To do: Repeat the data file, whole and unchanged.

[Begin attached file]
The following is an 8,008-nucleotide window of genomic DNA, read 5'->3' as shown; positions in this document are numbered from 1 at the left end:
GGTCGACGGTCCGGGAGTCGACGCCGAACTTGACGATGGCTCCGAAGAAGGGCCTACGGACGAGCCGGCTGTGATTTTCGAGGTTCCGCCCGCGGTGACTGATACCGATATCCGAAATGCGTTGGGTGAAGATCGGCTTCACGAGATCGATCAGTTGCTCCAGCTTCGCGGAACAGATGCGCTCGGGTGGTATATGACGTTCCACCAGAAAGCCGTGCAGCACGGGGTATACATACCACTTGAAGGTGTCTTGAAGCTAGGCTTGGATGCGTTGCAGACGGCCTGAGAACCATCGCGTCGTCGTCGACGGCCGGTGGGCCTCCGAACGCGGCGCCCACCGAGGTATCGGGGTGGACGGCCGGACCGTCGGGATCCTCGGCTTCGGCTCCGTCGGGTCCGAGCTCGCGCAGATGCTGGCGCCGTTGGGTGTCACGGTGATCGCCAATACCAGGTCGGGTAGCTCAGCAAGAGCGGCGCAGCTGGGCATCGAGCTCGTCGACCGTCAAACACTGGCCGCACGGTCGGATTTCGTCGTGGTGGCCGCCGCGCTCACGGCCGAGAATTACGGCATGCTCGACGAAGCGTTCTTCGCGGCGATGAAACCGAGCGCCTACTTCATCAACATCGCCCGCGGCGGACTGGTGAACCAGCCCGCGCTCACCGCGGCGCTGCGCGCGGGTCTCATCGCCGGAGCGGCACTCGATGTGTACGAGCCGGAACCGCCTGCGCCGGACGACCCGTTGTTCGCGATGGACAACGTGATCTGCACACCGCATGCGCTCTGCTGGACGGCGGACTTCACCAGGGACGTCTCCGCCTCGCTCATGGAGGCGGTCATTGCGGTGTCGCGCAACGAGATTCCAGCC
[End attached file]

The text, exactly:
The following is an 8,008-nucleotide window of genomic DNA, read 5'->3' as shown; positions in this document are numbered from 1 at the left end:
GGTCGACGGTCCGGGAGTCGACGCCGAACTTGACGATGGCTCCGAAGAAGGGCCTACGGACGAGCCGGCTGTGATTTTCGAGGTTCCGCCCGCGGTGACTGATACCGATATCCGAAATGCGTTGGGTGAAGATCGGCTTCACGAGATCGATCAGTTGCTCCAGCTTCGCGGAACAGATGCGCTCGGGTGGTATATGACGTTCCACCAGAAAGCCGTGCAGCACGGGGTATACATACCACTTGAAGGTGTCTTGAAGCTAGGCTTGGATGCGTTGCAGACGGCCTGAGAACCATCGCGTCGTCGTCGACGGCCGGTGGGCCTCCGAACGCGGCGCCCACCGAGGTATCGGGGTGGACGGCCGGACCGTCGGGATCCTCGGCTTCGGCTCCGTCGGGTCCGAGCTCGCGCAGATGCTGGCGCCGTTGGGTGTCACGGTGATCGCCAATACCAGGTCGGGTAGCTCAGCAAGAGCGGCGCAGCTGGGCATCGAGCTCGTCGACCGTCAAACACTGGCCGCACGGTCGGATTTCGTCGTGGTGGCCGCCGCGCTCACGGCCGAGAATTACGGCATGCTCGACGAAGCGTTCTTCGCGGCGATGAAACCGAGCGCCTACTTCATCAACATCGCCCGCGGCGGACTGGTGAACCAGCCCGCGCTCACCGCGGCGCTGCGCGCGGGTCTCATCGCCGGAGCGGCACTCGATGTGTACGAGCCGGAACCGCCTGCGCCGGACGACCCGTTGTTCGCGATGGACAACGTGATCTGCACACCGCATGCGCTCTGCTGGACGGCGGACTTCACCAGGGACGTCTCCGCCTCGCTCATGGAGGCGGTCATTGCGGTGTCGCGCAACGAGATTCCAGCC